This magnificent structure stands today, not only as one of the oldest and largest railroad bridges in Pennsylvania, but as one of the most impressive and noteworthy examples of a stone bridge in the United States. The bridge soars 100 feet over the valley it crosses, with semicircular stone arch spans supported by stone piers. This bridge was among the last of its kind to be built in the United States, for soon after, metal would become the preferred material for structures of this size. A mighty structure, the bridge today retains excellent historic integrity and is largely unaltered, yet is capable of carrying four times the weight of any train that would have existed in 1848. This bridge is very impressive in appearance and has been compared to Roman aqueducts in terms of visual appearance. The bridge has received designation as a National Historic Civil Engineering Landmark, a designation that very few bridges receive.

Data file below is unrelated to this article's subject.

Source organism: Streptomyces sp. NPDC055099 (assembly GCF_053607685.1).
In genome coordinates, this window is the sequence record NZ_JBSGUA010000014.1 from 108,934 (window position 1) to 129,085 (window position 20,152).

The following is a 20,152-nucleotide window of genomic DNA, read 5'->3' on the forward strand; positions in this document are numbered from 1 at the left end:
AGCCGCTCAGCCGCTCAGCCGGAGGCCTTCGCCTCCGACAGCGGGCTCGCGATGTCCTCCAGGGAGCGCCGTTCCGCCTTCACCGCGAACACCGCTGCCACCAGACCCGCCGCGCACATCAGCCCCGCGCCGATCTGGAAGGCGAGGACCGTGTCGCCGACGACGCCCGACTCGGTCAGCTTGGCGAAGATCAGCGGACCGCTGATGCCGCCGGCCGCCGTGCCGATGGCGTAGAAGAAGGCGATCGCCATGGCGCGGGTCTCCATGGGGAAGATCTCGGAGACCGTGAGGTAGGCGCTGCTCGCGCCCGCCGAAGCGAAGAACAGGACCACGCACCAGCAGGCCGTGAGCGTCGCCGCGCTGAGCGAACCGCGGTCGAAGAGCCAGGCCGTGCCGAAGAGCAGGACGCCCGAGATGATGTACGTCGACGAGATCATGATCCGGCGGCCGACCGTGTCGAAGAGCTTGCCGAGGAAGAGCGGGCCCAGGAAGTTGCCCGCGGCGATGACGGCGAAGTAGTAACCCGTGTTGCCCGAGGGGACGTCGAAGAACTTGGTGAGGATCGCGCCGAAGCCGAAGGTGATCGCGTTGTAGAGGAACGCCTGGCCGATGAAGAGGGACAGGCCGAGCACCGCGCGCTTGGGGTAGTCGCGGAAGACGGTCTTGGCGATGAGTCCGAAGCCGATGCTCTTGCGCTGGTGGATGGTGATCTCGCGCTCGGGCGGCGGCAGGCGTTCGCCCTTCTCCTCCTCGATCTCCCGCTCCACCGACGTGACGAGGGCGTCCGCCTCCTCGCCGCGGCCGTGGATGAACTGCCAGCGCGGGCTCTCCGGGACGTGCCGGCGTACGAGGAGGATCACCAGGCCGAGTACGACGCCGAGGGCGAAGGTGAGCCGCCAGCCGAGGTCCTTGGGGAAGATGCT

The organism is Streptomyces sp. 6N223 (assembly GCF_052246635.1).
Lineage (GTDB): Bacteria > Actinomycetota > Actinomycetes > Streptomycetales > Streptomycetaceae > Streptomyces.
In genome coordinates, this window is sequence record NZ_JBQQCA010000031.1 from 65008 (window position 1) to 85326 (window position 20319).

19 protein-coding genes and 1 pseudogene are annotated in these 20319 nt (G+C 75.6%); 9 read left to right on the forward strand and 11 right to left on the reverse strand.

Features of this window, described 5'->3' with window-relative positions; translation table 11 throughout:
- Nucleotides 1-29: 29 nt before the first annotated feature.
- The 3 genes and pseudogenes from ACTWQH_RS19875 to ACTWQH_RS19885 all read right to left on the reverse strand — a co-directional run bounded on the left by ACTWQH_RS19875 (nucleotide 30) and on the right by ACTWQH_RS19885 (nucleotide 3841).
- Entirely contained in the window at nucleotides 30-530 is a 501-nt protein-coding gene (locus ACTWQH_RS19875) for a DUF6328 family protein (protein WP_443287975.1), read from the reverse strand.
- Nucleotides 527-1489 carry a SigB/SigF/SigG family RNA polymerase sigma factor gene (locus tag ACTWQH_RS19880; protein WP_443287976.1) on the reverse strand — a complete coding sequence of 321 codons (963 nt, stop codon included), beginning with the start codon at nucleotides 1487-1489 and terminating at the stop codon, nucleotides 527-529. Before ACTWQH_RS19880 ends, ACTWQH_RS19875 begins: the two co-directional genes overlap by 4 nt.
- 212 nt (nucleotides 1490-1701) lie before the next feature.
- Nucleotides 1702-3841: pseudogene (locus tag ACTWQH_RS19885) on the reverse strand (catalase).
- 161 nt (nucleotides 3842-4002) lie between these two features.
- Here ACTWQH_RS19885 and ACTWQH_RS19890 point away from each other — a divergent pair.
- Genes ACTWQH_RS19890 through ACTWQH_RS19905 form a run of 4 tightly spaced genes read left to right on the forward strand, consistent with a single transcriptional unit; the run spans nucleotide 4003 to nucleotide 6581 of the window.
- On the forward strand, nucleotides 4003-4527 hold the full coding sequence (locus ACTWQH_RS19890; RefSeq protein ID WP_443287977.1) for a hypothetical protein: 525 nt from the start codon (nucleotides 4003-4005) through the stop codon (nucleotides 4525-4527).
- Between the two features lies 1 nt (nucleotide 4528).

Aside from its size and age, the Starrucca Viaduct is noteworthy for its unique design and construction. Review the Historic American Engineering Record drawings for a description of these unusual and noteworthy details. Among the details, the interior of the arch has voids designed to reduce the dead load on the arch. Also, concrete was used in the pier foundations, which would have been an experimental endeavor at the time. Also, the bridge has a 1 degree incline, but was carefully designed to give the illusion of a horizontal bridge.
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